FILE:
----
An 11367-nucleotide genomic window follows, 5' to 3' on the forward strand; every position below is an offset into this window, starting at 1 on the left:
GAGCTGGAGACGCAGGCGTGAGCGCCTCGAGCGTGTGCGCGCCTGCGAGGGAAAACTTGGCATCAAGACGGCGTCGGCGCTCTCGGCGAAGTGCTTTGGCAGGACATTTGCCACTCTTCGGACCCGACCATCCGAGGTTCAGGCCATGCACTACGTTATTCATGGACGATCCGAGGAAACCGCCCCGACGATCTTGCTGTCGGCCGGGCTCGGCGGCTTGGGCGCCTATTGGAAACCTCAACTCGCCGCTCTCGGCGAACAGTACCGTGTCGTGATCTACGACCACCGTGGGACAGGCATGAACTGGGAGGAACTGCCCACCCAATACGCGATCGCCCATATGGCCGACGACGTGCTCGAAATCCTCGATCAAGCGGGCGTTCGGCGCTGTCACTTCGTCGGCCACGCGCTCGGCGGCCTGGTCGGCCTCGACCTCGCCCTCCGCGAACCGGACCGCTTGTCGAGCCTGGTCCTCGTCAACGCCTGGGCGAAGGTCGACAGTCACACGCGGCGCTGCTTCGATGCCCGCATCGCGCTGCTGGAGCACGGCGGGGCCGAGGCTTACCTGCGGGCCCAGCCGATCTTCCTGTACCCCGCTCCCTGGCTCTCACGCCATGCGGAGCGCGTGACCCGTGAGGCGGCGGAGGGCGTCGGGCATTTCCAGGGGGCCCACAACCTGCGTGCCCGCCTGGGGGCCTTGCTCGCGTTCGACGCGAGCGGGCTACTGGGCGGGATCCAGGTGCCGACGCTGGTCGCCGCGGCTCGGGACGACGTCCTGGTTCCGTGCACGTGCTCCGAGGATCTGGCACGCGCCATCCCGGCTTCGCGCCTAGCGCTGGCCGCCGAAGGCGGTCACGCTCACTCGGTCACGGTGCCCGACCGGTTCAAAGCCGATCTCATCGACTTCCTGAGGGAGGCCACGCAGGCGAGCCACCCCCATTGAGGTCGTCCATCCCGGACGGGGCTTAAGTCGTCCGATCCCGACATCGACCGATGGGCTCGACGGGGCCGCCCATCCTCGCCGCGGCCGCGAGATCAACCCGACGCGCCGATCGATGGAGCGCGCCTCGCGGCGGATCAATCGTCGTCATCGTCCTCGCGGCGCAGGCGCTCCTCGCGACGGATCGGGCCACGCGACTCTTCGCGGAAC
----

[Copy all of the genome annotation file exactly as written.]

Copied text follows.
An 11367-nucleotide genomic window follows, 5' to 3' on the forward strand; every position below is an offset into this window, starting at 1 on the left:
GAGCTGGAGACGCAGGCGTGAGCGCCTCGAGCGTGTGCGCGCCTGCGAGGGAAAACTTGGCATCAAGACGGCGTCGGCGCTCTCGGCGAAGTGCTTTGGCAGGACATTTGCCACTCTTCGGACCCGACCATCCGAGGTTCAGGCCATGCACTACGTTATTCATGGACGATCCGAGGAAACCGCCCCGACGATCTTGCTGTCGGCCGGGCTCGGCGGCTTGGGCGCCTATTGGAAACCTCAACTCGCCGCTCTCGGCGAACAGTACCGTGTCGTGATCTACGACCACCGTGGGACAGGCATGAACTGGGAGGAACTGCCCACCCAATACGCGATCGCCCATATGGCCGACGACGTGCTCGAAATCCTCGATCAAGCGGGCGTTCGGCGCTGTCACTTCGTCGGCCACGCGCTCGGCGGCCTGGTCGGCCTCGACCTCGCCCTCCGCGAACCGGACCGCTTGTCGAGCCTGGTCCTCGTCAACGCCTGGGCGAAGGTCGACAGTCACACGCGGCGCTGCTTCGATGCCCGCATCGCGCTGCTGGAGCACGGCGGGGCCGAGGCTTACCTGCGGGCCCAGCCGATCTTCCTGTACCCCGCTCCCTGGCTCTCACGCCATGCGGAGCGCGTGACCCGTGAGGCGGCGGAGGGCGTCGGGCATTTCCAGGGGGCCCACAACCTGCGTGCCCGCCTGGGGGCCTTGCTCGCGTTCGACGCGAGCGGGCTACTGGGCGGGATCCAGGTGCCGACGCTGGTCGCCGCGGCTCGGGACGACGTCCTGGTTCCGTGCACGTGCTCCGAGGATCTGGCACGCGCCATCCCGGCTTCGCGCCTAGCGCTGGCCGCCGAAGGCGGTCACGCTCACTCGGTCACGGTGCCCGACCGGTTCAAAGCCGATCTCATCGACTTCCTGAGGGAGGCCACGCAGGCGAGCCACCCCCATTGAGGTCGTCCATCCCGGACGGGGCTTAAGTCGTCCGATCCCGACATCGACCGATGGGCTCGACGGGGCCGCCCATCCTCGCCGCGGCCGCGAGATCAACCCGACGCGCCGATCGATGGAGCGCGCCTCGCGGCGGATCAATCGTCGTCATCGTCCTCGCGGCGCAGGCGCTCCTCGCGACGGATCGGGCCACGCGACTCTTCGCGGAAC